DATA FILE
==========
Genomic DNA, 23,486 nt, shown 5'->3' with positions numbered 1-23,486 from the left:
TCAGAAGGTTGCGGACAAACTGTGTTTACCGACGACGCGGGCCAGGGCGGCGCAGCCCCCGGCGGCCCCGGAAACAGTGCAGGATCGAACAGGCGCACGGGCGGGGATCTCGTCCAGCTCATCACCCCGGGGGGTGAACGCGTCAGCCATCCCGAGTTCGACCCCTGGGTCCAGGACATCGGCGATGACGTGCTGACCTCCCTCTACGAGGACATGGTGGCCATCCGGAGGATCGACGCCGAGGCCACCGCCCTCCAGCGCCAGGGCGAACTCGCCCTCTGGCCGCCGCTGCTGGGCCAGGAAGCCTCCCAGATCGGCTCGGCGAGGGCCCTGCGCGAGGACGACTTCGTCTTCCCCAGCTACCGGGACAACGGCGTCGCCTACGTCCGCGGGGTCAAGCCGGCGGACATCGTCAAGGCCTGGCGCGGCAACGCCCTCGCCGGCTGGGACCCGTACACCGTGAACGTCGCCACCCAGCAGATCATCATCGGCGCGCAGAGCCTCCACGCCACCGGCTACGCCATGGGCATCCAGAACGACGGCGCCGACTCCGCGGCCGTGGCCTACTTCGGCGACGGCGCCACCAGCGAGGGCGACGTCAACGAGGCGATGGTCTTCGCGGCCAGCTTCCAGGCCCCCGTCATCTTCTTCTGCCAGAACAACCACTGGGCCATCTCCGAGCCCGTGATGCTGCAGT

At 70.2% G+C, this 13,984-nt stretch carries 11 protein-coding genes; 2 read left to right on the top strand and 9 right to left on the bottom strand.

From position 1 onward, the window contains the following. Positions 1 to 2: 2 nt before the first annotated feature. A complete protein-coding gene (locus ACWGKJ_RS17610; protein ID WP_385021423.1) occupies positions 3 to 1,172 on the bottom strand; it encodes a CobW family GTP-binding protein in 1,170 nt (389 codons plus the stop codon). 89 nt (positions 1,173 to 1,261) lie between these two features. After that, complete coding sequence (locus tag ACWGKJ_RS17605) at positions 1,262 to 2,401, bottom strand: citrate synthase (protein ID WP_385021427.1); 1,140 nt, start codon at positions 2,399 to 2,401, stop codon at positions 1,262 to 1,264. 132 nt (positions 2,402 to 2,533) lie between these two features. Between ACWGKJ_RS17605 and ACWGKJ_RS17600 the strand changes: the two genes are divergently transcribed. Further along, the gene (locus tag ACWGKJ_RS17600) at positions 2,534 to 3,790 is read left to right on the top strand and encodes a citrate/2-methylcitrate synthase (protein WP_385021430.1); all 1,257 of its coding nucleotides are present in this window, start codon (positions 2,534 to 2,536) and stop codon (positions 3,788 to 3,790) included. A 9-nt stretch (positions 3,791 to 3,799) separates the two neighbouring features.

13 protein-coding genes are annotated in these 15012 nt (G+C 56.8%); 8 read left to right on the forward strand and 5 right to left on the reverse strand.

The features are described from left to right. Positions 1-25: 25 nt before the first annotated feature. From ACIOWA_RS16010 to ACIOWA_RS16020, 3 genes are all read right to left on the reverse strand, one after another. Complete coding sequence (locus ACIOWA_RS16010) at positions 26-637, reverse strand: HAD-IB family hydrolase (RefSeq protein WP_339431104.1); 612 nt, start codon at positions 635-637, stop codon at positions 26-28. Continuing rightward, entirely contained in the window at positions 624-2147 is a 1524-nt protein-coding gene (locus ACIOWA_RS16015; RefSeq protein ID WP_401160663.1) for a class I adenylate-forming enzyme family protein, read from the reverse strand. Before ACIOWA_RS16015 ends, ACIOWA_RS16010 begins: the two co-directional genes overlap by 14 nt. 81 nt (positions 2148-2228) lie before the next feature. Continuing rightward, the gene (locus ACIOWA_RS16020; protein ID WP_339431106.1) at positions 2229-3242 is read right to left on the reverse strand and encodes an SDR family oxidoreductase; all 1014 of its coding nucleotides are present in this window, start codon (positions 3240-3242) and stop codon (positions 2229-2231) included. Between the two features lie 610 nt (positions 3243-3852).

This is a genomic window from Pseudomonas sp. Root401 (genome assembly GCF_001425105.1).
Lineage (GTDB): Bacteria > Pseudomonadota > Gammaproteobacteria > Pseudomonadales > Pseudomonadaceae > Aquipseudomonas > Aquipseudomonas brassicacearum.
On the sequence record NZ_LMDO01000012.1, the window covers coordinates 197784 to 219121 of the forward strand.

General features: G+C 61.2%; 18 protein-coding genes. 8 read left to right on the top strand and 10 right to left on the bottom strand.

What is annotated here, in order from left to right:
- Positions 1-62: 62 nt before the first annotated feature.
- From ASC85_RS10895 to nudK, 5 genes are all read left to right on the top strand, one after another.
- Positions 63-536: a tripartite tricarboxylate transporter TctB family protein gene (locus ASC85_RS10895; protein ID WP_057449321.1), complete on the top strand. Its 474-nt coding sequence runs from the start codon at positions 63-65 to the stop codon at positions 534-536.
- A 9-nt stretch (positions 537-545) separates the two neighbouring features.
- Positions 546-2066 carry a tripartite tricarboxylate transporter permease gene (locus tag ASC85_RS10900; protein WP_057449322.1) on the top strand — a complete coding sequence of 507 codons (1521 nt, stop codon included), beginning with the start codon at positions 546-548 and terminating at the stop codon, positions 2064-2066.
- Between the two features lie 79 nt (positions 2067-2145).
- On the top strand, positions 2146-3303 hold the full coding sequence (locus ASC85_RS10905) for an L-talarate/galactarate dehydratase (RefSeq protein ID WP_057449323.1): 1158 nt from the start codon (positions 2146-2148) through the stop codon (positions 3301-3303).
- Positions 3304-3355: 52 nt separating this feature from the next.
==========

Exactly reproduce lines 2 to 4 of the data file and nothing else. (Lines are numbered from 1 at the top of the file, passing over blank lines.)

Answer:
TCAGAAGGTTGCGGACAAACTGTGTTTACCGACGACGCGGGCCAGGGCGGCGCAGCCCCCGGCGGCCCCGGAAACAGTGCAGGATCGAACAGGCGCACGGGCGGGGATCTCGTCCAGCTCATCACCCCGGGGGGTGAACGCGTCAGCCATCCCGAGTTCGACCCCTGGGTCCAGGACATCGGCGATGACGTGCTGACCTCCCTCTACGAGGACATGGTGGCCATCCGGAGGATCGACGCCGAGGCCACCGCCCTCCAGCGCCAGGGCGAACTCGCCCTCTGGCCGCCGCTGCTGGGCCAGGAAGCCTCCCAGATCGGCTCGGCGAGGGCCCTGCGCGAGGACGACTTCGTCTTCCCCAGCTACCGGGACAACGGCGTCGCCTACGTCCGCGGGGTCAAGCCGGCGGACATCGTCAAGGCCTGGCGCGGCAACGCCCTCGCCGGCTGGGACCCGTACACCGTGAACGTCGCCACCCAGCAGATCATCATCGGCGCGCAGAGCCTCCACGCCACCGGCTACGCCATGGGCATCCAGAACGACGGCGCCGACTCCGCGGCCGTGGCCTACTTCGGCGACGGCGCCACCAGCGAGGGCGACGTCAACGAGGCGATGGTCTTCGCGGCCAGCTTCCAGGCCCCCGTCATCTTCTTCTGCCAGAACAACCACTGGGCCATCTCCGAGCCCGTGATGCTGCAGT

At 70.2% G+C, this 13,984-nt stretch carries 11 protein-coding genes; 2 read left to right on the top strand and 9 right to left on the bottom strand.

From position 1 onward, the window contains the following. Positions 1 to 2: 2 nt before the first annotated feature. A complete protein-coding gene (locus ACWGKJ_RS17610; protein ID WP_385021423.1) occupies positions 3 to 1,172 on the bottom strand; it encodes a CobW family GTP-binding protein in 1,170 nt (389 codons plus the stop codon). 89 nt (positions 1,173 to 1,261) lie between these two features. After that, complete coding sequence (locus tag ACWGKJ_RS17605) at positions 1,262 to 2,401, bottom strand: citrate synthase (protein ID WP_385021427.1); 1,140 nt, start codon at positions 2,399 to 2,401, stop codon at positions 1,262 to 1,264. 132 nt (positions 2,402 to 2,533) lie between these two features. Between ACWGKJ_RS17605 and ACWGKJ_RS17600 the strand changes: the two genes are divergently transcribed. Further along, the gene (locus tag ACWGKJ_RS17600) at positions 2,534 to 3,790 is read left to right on the top strand and encodes a citrate/2-methylcitrate synthase (protein WP_385021430.1); all 1,257 of its coding nucleotides are present in this window, start codon (positions 2,534 to 2,536) and stop codon (positions 3,788 to 3,790) included. A 9-nt stretch (positions 3,791 to 3,799) separates the two neighbouring features.